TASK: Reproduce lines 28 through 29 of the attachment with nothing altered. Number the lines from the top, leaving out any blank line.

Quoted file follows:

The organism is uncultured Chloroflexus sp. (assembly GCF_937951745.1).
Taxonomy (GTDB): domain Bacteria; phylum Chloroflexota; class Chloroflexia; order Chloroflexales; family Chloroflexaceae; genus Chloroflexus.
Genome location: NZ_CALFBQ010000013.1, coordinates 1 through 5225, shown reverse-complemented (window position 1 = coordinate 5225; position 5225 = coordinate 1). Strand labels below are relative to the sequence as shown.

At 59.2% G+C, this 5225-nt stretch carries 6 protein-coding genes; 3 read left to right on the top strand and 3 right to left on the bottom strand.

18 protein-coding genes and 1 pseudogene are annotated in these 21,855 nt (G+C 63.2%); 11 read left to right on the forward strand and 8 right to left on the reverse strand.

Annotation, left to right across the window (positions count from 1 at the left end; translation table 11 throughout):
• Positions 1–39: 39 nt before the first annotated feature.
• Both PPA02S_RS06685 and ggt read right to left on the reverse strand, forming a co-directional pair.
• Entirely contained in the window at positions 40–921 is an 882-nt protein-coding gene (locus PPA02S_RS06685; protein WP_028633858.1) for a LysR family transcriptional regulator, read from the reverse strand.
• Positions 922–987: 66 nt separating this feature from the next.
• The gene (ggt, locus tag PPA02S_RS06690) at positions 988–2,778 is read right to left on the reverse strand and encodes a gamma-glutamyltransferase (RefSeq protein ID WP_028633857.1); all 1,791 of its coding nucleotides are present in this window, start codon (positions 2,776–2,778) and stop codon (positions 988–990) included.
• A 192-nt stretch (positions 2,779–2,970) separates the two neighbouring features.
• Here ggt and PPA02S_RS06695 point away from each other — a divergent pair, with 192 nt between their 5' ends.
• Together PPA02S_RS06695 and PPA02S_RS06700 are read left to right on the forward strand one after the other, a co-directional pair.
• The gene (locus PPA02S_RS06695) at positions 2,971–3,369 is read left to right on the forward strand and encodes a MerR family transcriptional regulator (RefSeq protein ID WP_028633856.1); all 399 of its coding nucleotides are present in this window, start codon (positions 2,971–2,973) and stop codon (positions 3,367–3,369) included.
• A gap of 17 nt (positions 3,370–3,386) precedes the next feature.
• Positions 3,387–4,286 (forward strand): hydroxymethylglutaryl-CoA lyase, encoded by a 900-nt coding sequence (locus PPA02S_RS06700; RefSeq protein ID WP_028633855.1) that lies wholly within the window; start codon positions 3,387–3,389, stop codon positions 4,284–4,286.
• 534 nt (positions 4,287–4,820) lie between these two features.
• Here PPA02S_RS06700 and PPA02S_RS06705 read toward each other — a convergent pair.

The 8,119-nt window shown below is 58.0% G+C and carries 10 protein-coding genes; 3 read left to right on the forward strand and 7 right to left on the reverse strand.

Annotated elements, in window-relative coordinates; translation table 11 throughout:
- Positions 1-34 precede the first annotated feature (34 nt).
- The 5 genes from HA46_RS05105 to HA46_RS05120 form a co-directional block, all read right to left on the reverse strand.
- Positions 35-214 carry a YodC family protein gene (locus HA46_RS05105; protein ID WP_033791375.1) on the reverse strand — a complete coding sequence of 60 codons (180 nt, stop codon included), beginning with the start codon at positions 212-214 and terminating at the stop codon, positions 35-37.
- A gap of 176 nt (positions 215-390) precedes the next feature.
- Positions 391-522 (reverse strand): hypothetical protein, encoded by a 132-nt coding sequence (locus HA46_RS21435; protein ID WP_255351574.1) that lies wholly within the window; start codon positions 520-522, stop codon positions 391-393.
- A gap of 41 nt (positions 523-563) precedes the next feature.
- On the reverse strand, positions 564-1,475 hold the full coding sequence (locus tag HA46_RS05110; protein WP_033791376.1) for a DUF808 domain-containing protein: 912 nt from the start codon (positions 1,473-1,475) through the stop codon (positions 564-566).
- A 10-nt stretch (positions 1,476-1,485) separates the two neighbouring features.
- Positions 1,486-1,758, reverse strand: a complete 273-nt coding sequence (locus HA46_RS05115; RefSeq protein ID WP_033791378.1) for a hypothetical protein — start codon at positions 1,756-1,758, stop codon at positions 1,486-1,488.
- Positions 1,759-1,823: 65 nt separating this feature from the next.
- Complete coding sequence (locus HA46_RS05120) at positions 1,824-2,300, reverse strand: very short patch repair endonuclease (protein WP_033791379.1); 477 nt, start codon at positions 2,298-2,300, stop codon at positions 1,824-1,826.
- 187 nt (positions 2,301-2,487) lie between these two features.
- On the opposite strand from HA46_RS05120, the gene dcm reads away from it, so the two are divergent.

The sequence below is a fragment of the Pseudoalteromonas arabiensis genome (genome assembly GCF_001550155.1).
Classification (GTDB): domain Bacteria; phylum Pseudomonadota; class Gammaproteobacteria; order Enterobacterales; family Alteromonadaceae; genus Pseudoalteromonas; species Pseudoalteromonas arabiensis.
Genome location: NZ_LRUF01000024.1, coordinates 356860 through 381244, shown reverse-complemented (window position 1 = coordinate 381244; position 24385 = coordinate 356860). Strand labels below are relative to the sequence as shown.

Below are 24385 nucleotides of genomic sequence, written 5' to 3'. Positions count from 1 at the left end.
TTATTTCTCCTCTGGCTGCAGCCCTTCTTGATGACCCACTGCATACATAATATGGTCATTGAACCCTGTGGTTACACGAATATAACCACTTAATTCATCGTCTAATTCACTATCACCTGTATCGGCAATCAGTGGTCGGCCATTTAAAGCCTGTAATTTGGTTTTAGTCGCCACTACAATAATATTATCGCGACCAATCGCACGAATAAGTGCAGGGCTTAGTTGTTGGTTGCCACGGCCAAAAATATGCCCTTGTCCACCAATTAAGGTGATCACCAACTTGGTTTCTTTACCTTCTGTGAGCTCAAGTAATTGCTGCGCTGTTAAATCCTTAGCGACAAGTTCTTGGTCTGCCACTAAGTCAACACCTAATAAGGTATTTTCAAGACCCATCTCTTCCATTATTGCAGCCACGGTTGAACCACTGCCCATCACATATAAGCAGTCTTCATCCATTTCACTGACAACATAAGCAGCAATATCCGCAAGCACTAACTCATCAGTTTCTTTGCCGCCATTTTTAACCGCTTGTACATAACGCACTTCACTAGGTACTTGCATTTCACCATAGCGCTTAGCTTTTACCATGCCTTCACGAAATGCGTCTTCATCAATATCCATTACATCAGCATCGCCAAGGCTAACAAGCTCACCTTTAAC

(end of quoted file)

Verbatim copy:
- On the reverse strand, positions 564-1,475 hold the full coding sequence (locus tag HA46_RS05110; protein WP_033791376.1) for a DUF808 domain-containing protein: 912 nt from the start codon (positions 1,473-1,475) through the stop codon (positions 564-566).
- A 10-nt stretch (positions 1,476-1,485) separates the two neighbouring features.